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Whedonesque - a community weblog about Joss Whedon
"I wouldn't let you near an Active no sooner I would let a mad dog near a child."
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June 03 2010

The A.V. Club examines Whedon's episode of Andy Griffith. That is, John Whedon, Joss's grandfather. Part of a series that examines standout episodes from classic shows.

John Whedon gets a mention about halfway through. Sorry if this link is a bit tenuous, but it's a large-ish write-up on an episode from the first G of 3G TV.

I suppose that is Whedon...esque.
In case this stays ...

Never seen it (being unAmerican) but I quite liked the article from which I learned stuff (e.g. Rambo's boss directed the episode).

The thing that always strikes me watching older TV shows is how slowly the visuals move. Scenes are longer, the camera moves less, fewer cuts etc. but quite often the words will move pretty quickly with more subtle dialogue and plots being left more opaque. Guess we're getting more visually literate but arguably less literate literate.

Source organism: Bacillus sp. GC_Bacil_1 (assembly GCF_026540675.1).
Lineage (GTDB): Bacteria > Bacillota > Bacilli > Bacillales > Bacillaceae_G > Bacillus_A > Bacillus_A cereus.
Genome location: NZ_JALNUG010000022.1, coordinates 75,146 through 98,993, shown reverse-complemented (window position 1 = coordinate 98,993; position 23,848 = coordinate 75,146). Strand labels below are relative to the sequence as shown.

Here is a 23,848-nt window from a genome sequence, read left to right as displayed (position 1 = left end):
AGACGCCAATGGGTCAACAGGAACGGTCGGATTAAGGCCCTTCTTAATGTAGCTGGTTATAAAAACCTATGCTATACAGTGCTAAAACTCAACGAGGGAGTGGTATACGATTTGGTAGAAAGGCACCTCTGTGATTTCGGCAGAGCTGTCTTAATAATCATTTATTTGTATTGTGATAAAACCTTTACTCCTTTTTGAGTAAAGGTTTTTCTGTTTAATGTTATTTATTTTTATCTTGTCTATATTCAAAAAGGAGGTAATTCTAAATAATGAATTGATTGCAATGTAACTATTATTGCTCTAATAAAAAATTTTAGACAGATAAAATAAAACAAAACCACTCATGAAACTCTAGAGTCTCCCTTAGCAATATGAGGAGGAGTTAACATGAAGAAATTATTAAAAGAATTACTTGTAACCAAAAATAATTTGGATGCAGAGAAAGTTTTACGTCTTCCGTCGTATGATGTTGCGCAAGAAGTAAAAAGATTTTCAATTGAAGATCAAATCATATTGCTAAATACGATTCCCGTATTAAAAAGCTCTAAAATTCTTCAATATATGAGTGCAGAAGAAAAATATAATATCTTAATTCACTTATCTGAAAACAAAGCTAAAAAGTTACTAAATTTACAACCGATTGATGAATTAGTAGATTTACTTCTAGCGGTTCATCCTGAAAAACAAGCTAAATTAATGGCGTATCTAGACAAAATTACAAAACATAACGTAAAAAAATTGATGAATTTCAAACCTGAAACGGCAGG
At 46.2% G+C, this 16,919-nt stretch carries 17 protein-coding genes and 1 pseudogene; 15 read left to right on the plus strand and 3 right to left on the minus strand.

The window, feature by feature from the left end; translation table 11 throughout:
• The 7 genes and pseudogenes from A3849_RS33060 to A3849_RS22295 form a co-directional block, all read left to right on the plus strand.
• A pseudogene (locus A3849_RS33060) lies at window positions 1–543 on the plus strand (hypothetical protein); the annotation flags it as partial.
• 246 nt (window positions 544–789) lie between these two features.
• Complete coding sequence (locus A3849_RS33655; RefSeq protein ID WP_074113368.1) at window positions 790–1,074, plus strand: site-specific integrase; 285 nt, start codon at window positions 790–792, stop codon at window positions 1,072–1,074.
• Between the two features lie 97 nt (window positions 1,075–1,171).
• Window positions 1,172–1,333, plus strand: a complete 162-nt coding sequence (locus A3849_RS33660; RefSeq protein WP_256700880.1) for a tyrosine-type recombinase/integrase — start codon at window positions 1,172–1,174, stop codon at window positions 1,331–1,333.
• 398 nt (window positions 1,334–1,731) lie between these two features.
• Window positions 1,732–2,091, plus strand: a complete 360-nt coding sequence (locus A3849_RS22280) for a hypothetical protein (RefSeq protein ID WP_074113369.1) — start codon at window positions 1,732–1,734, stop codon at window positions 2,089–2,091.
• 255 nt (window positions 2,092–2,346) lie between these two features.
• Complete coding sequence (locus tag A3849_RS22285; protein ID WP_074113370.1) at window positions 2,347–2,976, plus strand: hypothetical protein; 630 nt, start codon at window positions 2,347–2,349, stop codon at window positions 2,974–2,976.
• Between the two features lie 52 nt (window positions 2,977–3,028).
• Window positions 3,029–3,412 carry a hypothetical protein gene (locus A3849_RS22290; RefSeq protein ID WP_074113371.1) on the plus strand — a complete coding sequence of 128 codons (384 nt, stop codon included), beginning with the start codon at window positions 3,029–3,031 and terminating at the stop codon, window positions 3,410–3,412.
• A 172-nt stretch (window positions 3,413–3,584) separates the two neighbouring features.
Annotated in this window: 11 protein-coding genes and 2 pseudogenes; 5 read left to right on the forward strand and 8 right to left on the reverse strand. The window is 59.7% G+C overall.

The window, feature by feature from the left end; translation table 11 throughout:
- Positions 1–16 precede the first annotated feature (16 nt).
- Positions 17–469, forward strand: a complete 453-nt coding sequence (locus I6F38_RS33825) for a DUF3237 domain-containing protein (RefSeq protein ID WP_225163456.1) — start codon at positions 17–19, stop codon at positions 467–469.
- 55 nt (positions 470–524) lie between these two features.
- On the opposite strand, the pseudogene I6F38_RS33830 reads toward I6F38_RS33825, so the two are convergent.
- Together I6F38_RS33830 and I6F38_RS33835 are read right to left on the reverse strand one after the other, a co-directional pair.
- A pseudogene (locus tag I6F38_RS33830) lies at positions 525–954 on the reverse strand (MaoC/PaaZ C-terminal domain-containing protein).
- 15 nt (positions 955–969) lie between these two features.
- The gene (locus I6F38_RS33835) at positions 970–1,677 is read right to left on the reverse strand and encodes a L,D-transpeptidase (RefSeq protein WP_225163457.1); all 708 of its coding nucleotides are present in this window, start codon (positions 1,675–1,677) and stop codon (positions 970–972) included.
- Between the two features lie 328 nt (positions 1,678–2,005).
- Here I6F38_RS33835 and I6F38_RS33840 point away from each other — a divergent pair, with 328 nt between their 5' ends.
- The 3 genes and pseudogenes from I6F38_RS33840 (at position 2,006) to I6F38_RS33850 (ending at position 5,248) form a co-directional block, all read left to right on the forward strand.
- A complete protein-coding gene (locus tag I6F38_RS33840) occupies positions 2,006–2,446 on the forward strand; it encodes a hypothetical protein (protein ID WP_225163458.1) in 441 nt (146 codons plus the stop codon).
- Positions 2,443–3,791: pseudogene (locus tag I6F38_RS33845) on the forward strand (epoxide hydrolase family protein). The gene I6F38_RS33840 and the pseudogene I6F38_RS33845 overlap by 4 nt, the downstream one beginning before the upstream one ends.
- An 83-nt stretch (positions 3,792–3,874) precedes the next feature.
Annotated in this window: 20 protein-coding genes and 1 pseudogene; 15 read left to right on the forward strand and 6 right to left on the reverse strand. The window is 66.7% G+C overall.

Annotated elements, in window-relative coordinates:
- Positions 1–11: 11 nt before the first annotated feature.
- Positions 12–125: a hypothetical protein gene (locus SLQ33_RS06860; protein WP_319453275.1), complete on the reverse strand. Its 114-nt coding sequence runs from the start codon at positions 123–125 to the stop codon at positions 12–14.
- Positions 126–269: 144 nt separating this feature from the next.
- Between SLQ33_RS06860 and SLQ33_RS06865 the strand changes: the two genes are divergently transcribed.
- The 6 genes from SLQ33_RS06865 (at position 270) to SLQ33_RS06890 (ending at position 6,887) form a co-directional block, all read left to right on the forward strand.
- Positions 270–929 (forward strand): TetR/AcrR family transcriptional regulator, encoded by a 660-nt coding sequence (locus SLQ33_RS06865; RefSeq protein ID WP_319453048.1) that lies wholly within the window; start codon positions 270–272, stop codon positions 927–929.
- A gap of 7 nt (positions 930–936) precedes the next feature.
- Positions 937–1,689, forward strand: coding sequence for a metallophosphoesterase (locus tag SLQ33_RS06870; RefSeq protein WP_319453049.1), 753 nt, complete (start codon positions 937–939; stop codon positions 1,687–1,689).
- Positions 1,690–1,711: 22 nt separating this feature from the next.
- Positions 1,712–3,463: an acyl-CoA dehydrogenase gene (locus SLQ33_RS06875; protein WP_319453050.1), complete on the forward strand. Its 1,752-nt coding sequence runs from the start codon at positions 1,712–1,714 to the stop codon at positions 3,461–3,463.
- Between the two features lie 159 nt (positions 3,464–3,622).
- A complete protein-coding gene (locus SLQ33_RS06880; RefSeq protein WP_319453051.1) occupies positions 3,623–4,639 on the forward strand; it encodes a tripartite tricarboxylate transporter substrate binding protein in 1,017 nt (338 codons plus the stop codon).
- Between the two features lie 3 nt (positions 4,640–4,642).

(or maybe it's just because the older TV shows we tend to watch nowadays are, by definition, the ones that've stood the test of time i.e. the cream of the crop - if we watched most 50s/60s/70s shows they'd be just as irritatingly obvious and LCD pandering as most of today's TV is)
It's interesting. I haven't watched the show since I was a kid (and it was old even then), but I find it amazing to see how much is really going on. Yes, the visuals are slow compared to modern TV. Visual literacy is definitely increasing. A movie like Star Wars, at the time, was judged by many to be too fast-paced and visually busy at the time, but watching it now is difficult because it feels so slow. We're more accustomed to processing information visually now, and pay less attention to the words being spoken.

In part, that's why I enjoy Joss Whedon's work so much, because there is so much care evident in not only what is going on on-screen, but what is actually being said. Most sit-com comedy today is basically joke-telling and witty comebacks and not really situational comedy. In that sense, there is something profoundly old-fashioned about a show like Buffy, whose best comedy is not (as it is so often suggested) in the quippy pop-culture references, but in the larger context of the show.

But now I'm musing. Let's just say the link was interesting.
I wouldn't say we are more visually literate. I'd say we are more ADD.
Considering how much Mutant Enemy is driven by the writing staff, it sounds like there were a lot of writing staff traditions passed down the generations.

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